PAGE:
People who have practiced yoga or other type of meditation for at least a year are better able to control a computer with their minds than people with little or no meditation experience, according to a University of Minnesota study published recently in the journal Technology.
The findings could have major implications for people who are paralyzed or who have a disabling neuromuscular disease, such as cerebral palsy or amyotrophic lateral sclerosis (ALS), for it suggests that becoming skilled in meditation may help them learn how to manipulate a computer, wheelchair or artificial limb with thoughts rather than muscles — an emerging technology known as brain-computer interfacing (BCI).
“This is probably the first study of this kind to look at the long-term effect of yoga and meditation on BCI in such a comprehensive way,” said Bin He, the study’s lead researcher and director of the U’s Institute for Engineering in Medicine and Center for Neuroengineering, in a phone interview with MinnPost.
Even for people who are non-disabled, techniques that enhance brain-computer interfacing may come in handy one day. “Although [BCI] technology is now in its infancy, it will eventually become something all of us can benefit from,” said He. “It will give us more capability beyond just using our two hands.”
Testing a hypothesis
In 2013, He and his colleagues made the remarkable announcement that they had created a BCI system that allowed people to fly a helicopter robot around a room using only their minds. The participants wore special noninvasive caps with EEG electrodes embedded in them. The caps were able to pick up brain activity, which was then translated via a computer into an electronic command that was sent via WiFi to the helicopter.
During that experiment, He noticed that some people learned to control a computer with their thoughts more easily than others. One young woman was particularly adept at it and outperformed everybody else.
“She told us that she had multiple years experience with yoga and meditation,” said He. “That triggered my hypothesis that maybe yoga and meditation could help human subjects gain the skills to control an object using their thoughts alone.”
To test that hypothesis, He and his team recruited 36 participants — 17 women and 19 men, aged 22 to 35 years. Twelve had practiced some kind of formal mind-body awareness training, including yoga meditation, at least twice a week for a year. The other 24 participants — the control group — had little or no experience with meditation. None of the participants had ever attempted brain-computer interfacing before.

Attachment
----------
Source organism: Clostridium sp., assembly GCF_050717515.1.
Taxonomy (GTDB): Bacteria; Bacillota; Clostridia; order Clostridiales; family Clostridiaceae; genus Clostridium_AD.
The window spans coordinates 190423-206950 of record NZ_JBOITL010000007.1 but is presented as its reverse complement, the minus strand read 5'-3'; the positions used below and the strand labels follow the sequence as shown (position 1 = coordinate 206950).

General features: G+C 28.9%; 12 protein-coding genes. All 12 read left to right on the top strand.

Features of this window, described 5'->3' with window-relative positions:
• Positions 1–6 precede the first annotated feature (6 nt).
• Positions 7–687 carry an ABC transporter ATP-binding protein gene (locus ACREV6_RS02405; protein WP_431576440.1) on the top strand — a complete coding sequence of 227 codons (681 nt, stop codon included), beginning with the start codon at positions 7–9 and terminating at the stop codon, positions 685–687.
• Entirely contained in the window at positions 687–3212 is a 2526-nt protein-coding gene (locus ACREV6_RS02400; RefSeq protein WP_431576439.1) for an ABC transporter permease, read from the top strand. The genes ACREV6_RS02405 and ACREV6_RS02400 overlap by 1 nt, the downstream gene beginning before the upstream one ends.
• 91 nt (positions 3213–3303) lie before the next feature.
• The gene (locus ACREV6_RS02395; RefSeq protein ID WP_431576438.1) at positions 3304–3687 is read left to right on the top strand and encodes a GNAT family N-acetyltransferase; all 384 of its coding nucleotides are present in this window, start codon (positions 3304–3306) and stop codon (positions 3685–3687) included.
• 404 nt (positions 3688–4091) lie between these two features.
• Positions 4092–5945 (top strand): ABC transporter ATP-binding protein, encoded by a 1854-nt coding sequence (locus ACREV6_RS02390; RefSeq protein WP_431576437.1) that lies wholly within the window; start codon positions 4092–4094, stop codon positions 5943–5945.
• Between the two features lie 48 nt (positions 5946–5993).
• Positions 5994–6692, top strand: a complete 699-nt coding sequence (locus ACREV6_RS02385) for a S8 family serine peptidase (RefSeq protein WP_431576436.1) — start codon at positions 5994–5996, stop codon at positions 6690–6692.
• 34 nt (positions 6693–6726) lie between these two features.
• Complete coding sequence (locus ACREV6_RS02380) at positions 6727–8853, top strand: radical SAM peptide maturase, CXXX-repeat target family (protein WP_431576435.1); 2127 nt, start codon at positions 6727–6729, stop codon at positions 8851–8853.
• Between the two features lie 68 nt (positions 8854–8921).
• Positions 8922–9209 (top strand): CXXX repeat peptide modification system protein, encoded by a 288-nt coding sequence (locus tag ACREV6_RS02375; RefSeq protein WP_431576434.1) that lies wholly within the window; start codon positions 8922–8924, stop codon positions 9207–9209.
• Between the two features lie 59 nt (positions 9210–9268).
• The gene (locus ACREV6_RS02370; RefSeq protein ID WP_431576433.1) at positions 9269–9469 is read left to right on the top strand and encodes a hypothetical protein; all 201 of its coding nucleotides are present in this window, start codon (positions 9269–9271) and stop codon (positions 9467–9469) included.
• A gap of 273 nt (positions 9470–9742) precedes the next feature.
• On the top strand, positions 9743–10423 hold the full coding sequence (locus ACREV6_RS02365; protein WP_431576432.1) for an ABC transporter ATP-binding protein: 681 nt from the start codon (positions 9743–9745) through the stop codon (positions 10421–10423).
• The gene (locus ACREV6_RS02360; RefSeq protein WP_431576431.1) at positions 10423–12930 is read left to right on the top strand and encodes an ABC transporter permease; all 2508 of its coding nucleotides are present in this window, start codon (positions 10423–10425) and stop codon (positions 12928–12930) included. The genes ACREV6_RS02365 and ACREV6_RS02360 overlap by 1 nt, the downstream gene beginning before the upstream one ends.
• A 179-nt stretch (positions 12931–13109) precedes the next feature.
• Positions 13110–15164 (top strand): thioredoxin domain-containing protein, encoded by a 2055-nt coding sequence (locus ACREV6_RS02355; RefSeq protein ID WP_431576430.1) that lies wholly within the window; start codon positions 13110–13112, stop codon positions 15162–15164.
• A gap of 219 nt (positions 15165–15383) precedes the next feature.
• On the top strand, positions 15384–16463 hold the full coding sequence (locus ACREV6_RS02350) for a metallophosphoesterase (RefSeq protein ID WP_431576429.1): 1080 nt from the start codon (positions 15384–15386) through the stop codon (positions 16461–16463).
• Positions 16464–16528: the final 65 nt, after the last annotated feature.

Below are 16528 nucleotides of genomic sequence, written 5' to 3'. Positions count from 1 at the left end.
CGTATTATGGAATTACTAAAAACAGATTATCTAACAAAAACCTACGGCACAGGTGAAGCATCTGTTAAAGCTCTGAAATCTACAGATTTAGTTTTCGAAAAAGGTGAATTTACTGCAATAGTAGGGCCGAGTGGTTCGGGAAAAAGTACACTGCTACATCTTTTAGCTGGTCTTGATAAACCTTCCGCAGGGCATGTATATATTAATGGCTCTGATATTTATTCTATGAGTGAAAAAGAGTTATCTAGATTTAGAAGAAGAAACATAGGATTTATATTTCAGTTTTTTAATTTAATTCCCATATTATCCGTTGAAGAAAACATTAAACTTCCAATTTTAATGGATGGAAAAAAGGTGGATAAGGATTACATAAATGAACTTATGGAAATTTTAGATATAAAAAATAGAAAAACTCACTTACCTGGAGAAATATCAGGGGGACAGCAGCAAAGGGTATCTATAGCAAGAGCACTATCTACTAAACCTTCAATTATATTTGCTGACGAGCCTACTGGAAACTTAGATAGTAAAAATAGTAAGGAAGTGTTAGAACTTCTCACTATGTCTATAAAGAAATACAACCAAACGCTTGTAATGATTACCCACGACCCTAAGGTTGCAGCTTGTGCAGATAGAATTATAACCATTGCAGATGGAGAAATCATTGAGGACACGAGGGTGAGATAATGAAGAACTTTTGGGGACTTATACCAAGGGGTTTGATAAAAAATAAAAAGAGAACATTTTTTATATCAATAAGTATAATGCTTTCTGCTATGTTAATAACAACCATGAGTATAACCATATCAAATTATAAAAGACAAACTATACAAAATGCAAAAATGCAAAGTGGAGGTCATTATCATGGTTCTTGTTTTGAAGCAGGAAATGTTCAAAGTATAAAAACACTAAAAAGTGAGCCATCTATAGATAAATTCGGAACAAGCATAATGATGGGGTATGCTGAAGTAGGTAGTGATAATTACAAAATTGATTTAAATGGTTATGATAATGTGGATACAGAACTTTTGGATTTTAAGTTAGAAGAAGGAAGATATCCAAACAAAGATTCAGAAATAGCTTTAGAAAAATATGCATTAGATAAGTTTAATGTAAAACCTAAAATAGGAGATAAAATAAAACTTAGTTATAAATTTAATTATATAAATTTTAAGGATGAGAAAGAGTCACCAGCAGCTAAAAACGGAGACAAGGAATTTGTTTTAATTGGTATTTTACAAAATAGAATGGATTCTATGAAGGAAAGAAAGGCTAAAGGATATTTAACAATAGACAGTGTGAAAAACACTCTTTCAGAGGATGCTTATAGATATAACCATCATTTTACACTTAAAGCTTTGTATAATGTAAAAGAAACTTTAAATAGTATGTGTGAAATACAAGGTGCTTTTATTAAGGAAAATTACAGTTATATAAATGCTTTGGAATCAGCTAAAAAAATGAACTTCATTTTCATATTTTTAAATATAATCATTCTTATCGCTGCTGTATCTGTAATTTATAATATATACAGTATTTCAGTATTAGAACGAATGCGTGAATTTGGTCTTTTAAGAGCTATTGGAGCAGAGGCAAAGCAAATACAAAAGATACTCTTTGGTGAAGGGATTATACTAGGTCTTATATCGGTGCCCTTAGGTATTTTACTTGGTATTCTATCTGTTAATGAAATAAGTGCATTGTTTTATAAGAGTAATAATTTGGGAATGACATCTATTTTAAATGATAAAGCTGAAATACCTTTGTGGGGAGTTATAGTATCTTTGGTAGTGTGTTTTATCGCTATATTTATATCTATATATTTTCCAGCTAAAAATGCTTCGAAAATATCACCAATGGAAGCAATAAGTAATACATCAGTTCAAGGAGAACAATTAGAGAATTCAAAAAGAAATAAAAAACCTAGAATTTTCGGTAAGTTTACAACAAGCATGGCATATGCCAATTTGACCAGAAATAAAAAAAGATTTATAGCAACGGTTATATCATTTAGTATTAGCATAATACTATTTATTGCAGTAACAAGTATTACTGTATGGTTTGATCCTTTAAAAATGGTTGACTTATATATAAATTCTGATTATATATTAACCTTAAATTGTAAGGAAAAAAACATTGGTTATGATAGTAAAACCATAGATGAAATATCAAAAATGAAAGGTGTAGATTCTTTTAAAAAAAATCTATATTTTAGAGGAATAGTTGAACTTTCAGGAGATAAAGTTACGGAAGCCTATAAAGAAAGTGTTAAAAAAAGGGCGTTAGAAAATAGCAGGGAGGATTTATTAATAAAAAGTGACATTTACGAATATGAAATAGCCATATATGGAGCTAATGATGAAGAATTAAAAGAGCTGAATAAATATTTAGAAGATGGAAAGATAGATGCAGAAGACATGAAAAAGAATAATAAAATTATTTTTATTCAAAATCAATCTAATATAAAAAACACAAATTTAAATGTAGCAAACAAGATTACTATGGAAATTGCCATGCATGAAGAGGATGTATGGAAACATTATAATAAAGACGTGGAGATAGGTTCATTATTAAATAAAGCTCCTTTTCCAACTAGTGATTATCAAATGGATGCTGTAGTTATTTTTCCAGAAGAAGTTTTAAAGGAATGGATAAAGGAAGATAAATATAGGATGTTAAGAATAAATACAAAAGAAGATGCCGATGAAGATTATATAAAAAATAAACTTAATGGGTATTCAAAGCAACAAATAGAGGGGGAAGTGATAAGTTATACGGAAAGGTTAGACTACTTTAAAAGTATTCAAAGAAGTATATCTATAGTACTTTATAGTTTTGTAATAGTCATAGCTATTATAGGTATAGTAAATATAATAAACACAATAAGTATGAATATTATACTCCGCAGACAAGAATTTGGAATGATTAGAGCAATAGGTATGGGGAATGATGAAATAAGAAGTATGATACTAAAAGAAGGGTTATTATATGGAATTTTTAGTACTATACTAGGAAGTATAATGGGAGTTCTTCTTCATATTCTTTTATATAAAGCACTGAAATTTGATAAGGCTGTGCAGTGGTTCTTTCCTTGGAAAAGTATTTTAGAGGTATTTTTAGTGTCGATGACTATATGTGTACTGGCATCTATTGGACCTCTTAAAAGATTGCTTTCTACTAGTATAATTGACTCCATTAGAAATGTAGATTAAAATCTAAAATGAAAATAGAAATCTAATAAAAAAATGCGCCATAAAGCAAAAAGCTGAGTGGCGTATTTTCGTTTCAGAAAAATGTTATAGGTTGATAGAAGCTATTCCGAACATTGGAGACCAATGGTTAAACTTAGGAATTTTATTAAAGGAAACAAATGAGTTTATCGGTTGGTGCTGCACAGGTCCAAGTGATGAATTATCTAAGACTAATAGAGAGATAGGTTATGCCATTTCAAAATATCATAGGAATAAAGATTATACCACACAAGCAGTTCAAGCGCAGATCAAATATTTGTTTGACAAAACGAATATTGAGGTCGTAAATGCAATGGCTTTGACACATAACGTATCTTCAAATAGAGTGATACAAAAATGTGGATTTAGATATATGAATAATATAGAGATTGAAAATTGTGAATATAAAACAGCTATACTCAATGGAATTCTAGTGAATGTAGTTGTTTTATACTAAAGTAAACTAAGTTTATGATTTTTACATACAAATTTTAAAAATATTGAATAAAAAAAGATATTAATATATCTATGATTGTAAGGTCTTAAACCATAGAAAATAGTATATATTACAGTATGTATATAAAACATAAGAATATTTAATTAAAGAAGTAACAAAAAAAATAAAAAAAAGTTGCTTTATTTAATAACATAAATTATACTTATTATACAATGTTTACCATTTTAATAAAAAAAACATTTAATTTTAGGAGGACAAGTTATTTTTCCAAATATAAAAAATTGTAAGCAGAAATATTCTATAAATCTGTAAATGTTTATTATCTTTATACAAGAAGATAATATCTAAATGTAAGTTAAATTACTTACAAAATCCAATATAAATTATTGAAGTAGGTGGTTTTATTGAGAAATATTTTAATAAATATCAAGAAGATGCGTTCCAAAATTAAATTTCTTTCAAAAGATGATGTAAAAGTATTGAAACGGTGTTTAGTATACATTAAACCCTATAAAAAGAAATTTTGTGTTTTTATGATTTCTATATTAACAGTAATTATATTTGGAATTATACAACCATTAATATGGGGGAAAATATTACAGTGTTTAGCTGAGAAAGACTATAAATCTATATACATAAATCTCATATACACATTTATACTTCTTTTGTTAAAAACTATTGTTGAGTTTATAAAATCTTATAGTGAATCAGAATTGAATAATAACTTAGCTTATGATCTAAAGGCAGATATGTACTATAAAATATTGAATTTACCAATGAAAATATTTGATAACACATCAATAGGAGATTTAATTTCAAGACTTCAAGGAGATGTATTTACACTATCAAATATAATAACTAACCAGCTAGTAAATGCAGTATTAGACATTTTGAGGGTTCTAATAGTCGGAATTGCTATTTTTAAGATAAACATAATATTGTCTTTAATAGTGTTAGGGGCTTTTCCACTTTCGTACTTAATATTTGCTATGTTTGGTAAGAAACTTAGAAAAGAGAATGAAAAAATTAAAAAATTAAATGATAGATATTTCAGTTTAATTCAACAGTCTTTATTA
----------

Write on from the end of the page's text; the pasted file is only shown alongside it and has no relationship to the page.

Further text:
Both groups participated in three, two-hour BCI training sessions over a period of one to four weeks. Wearing a cap similar to the one used in the helicopter experiment, the volunteers were instructed to move a cursor across a computer screen by imagining their right or left hand making the movement. If they achieved an accuracy of 80 percent or better with this task, they then “progressed” to the next task: using their thoughts to move the cursor up and down.
Three times more accurate
He and his colleagues found that the participants with previous mind-body awareness training tended to learn and perform the BCI tasks with greater accuracy and speed than the control group. About 75 percent of the subjects who had been practicing some kind of meditation were able to successfully complete all the required tasks, while only 33 percent of those in the control group were able to do so.
“I was very surprised,” said He. “These findings are very significant.”
It appears, he added, that experience with meditation enhances people’s ability to concentrate and focus, which, in turn, alters their brain signals in ways that enable better — and faster — control of the computer cursor.
Other studies have shown that people who meditate regularly have brain-activity patterns that are distinctly different from those of people who don’t meditate.
The U study, like all studies, has its limitations. It involved only a small number of participants, and it could be that people who are drawn to meditation and who practice it regularly are better able to focus their thoughts in the first place.
For their next study, the U researchers plan to introduce new volunteers to mind-body awareness techniques and then observe them over a period of time to see if it enhances their ability to learn how to use BCI technology. BCI training can be tedious, said He, so any technique that might speed it up and make it easier would be welcomed.
You can read the study in full on Technology’s website, although you will need to register on the site first.